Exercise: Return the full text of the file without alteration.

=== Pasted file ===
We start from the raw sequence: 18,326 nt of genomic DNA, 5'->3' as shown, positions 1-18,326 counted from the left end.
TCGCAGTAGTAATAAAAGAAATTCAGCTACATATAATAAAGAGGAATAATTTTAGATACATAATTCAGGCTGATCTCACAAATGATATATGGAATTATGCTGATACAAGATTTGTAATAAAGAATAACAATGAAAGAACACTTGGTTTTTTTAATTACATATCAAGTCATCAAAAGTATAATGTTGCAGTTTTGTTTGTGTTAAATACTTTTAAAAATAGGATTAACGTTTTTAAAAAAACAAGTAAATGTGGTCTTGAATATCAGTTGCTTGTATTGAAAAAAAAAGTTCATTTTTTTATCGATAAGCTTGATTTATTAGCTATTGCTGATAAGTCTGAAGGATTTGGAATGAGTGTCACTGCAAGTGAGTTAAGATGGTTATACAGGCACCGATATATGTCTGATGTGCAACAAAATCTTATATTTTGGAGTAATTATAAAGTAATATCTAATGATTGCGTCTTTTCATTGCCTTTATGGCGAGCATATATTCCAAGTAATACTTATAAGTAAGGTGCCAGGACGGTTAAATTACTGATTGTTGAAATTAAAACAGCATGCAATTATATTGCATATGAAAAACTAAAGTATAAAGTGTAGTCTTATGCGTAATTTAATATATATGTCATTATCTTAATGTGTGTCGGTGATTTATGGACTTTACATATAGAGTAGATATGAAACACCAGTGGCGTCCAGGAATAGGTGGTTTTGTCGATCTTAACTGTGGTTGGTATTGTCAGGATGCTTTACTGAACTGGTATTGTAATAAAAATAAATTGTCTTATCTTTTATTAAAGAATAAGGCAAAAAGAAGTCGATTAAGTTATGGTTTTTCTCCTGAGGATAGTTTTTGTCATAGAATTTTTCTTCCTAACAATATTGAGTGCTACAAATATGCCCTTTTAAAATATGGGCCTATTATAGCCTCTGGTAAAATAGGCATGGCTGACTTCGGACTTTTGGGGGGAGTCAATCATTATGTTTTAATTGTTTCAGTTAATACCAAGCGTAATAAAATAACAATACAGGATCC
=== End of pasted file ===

We start from the raw sequence: 18,326 nt of genomic DNA, 5'->3' as shown, positions 1-18,326 counted from the left end.
TCGCAGTAGTAATAAAAGAAATTCAGCTACATATAATAAAGAGGAATAATTTTAGATACATAATTCAGGCTGATCTCACAAATGATATATGGAATTATGCTGATACAAGATTTGTAATAAAGAATAACAATGAAAGAACACTTGGTTTTTTTAATTACATATCAAGTCATCAAAAGTATAATGTTGCAGTTTTGTTTGTGTTAAATACTTTTAAAAATAGGATTAACGTTTTTAAAAAAACAAGTAAATGTGGTCTTGAATATCAGTTGCTTGTATTGAAAAAAAAAGTTCATTTTTTTATCGATAAGCTTGATTTATTAGCTATTGCTGATAAGTCTGAAGGATTTGGAATGAGTGTCACTGCAAGTGAGTTAAGATGGTTATACAGGCACCGATATATGTCTGATGTGCAACAAAATCTTATATTTTGGAGTAATTATAAAGTAATATCTAATGATTGCGTCTTTTCATTGCCTTTATGGCGAGCATATATTCCAAGTAATACTTATAAGTAAGGTGCCAGGACGGTTAAATTACTGATTGTTGAAATTAAAACAGCATGCAATTATATTGCATATGAAAAACTAAAGTATAAAGTGTAGTCTTATGCGTAATTTAATATATATGTCATTATCTTAATGTGTGTCGGTGATTTATGGACTTTACATATAGAGTAGATATGAAACACCAGTGGCGTCCAGGAATAGGTGGTTTTGTCGATCTTAACTGTGGTTGGTATTGTCAGGATGCTTTACTGAACTGGTATTGTAATAAAAATAAATTGTCTTATCTTTTATTAAAGAATAAGGCAAAAAGAAGTCGATTAAGTTATGGTTTTTCTCCTGAGGATAGTTTTTGTCATAGAATTTTTCTTCCTAACAATATTGAGTGCTACAAATATGCCCTTTTAAAATATGGGCCTATTATAGCCTCTGGTAAAATAGGCATGGCTGACTTCGGACTTTTGGGGGGAGTCAATCATTATGTTTTAATTGTTTCAGTTAATACCAAGCGTAATAAAATAACAATACAGGATCC